Saturday, January 21, 2012

Not So Academic Philosophy

We had big news in our house yesterday.  I mean BIG news.

Since birth, we were just positive that Caedmon was completely paralyzed below both his knees.  He has never wiggled his toes, never pointed his feet, never shaken his feet, never had movement at all.  It made reading stories about baby toes and watching other, 'regular' babies playing with their feet rather painful.  I got pretty adept at avoiding any library books that mentioned feet.

Everyday we stretch Caedmon's feet.  It takes about a half an hour and a good video to distract a very active three year old.  Sometimes, during his stretches, I noticed that the muscles in his left foot would jump a bit, like he was working them somehow, but I shrugged it off figuring it was just a spasm of some kind.

Yesterday, Adam took off his braces to give his feet a break and was lotioning them, another important thing we do everyday.  All of a sudden, Caedmon started to move his left foot up and down!  Adam couldn't believe it.  "Do it again, Caedmon!" he said.  So, Caedmon looked down at his foot and did it again.

Later on in the morning, I was doing his stretches.  "Caedmon, can you move your foot like you did for Daddy?" I asked.  He looked at it again, like he was really concentrating, and there it was, the foot moving back and forth!

It was awesome!

We had been warned that he may have good days and bad days.  Days when his nerves are more connected, work better and he'll be able to do more, and days when things just don't seem to click.  We are fully aware of this.

However, when you have a child who struggles with anything, school work, fears, nightmares, psychological disabilities, physical disabilities, you pray constantly that they would find a way through.  You pray that their minds or their bodies would start to operate as God originally designed them to.  You pray that they would be able to take this difficulty and turn it into some awesome strength that would not only change their world but the world all around them.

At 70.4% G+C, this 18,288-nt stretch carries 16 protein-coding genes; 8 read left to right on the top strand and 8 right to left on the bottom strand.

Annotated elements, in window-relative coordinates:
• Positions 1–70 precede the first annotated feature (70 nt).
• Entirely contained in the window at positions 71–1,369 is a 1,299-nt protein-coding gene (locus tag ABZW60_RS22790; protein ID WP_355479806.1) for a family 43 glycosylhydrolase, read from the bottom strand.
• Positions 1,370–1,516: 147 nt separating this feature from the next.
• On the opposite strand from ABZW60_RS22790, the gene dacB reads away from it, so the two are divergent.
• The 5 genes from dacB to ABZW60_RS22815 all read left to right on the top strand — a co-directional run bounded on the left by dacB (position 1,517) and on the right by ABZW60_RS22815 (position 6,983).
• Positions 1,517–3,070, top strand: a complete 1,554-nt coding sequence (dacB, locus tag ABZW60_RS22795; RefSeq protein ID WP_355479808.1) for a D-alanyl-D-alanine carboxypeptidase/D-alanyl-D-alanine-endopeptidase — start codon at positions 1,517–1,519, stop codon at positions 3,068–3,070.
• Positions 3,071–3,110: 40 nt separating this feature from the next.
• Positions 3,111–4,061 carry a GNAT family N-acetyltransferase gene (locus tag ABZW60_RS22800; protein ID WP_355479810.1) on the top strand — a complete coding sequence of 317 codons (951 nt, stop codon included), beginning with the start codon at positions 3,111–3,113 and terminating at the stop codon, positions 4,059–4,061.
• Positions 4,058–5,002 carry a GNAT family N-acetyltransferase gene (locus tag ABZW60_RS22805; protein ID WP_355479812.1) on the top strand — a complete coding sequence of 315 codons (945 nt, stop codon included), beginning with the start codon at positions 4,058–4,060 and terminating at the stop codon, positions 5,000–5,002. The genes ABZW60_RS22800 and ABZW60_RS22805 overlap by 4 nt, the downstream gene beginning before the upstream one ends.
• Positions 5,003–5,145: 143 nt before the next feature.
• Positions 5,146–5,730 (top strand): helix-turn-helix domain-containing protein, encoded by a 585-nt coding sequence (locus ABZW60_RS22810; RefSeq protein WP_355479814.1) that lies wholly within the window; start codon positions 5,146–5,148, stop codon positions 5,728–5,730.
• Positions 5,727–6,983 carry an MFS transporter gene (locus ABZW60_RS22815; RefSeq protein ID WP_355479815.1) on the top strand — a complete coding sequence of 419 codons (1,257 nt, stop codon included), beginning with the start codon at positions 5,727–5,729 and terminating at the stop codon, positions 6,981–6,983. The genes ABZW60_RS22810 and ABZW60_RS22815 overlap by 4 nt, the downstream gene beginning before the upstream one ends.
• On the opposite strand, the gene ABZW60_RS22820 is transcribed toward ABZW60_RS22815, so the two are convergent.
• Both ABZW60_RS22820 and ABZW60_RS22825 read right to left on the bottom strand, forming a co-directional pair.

So, Caedmon moved his foot.  This, to me, is a miracle.  For three years he has not had any movement and now there is movement.  For three years I have been putting him to bed every night with the prayer that God would please bless his body and help it to work in the best way possible.  That He would touch my son and help his body to work as God planned it to work when He first thought of Caedmon.

My problem with this is, of course, the hundreds of others with spina bifida who I have met since this journey began three years ago.  Some of them are much better off than Caedmon.  They walk without issues, they are able to use the bathroom, they appear as 'regular' kids.  Some of them are much worse off than Caedmon.  They are lying in the hospital as I type this fighting for their lives with parents in so much pain, not able to do anything but pray and hope their child will get to come home.  How do I tell this latter group that God answered my prayer for my son but not their prayer for theirs?  Even if it's just a partial answer, what about those who seem not to get an answer or get a negative answer?

I have no easy answer to this.  I am not a great philosopher.  I struggle almost daily with the questions this issue brings up.  I am skiddish of those who say they have it all figured out because it is so huge and so complex and, just when you think you have the answers, you meet another person who doesn't fit into the solution and have to start again.

So, not answering any of the questions I find so difficult, I have come to see that my philosophy of parenting a child with special needs is that I believe in a God of love.  I believe that my son was not created to be disabled but, because of this world of sin and pain that we live in, he was born with a disability.  I believe that God's ultimate purpose for us on this earth is to make us holy so that He gets to spend an eternity pouring out His love on us.  That means that His goal for me and my children and everyone is not to make us HAPPY but to make us HOLY.  That means that He gently guides us and teaches us and sometimes He leads us through some pretty tough crap to ultimately bring us to Himself.  I believe that God looks at Caedmon, and every other person in this world, and sees all the potential wrapped up in his amazing body and mind.  I believe that God whispers to Caedmon everyday, 'ALL things work together for good, for those who love Me and are called according to My purpose.  I have called you, Caedmon.  I love you!'  I believe that Caedmon will have a full and fullfilling life, not because of what his body can't do but because of what he can do when he sees his own potential.  I believe Caedmon will reach many people because he responds to the call.  I believe that there will be a day when my son's body will be made perfectly whole and I will see him running and jumping and flying.  And I believe that the most important thing about that moment will be knowing he gets to be that way not just for a few short years on this earth but forever.

So, Caedmon moved his foot.  That's pretty darn awesome.  More awesome than that is every time he sings his own little song about the love of God, and every time he looks at me and goes on to do something I didn't even know he could.  He's going to go far, that little guy.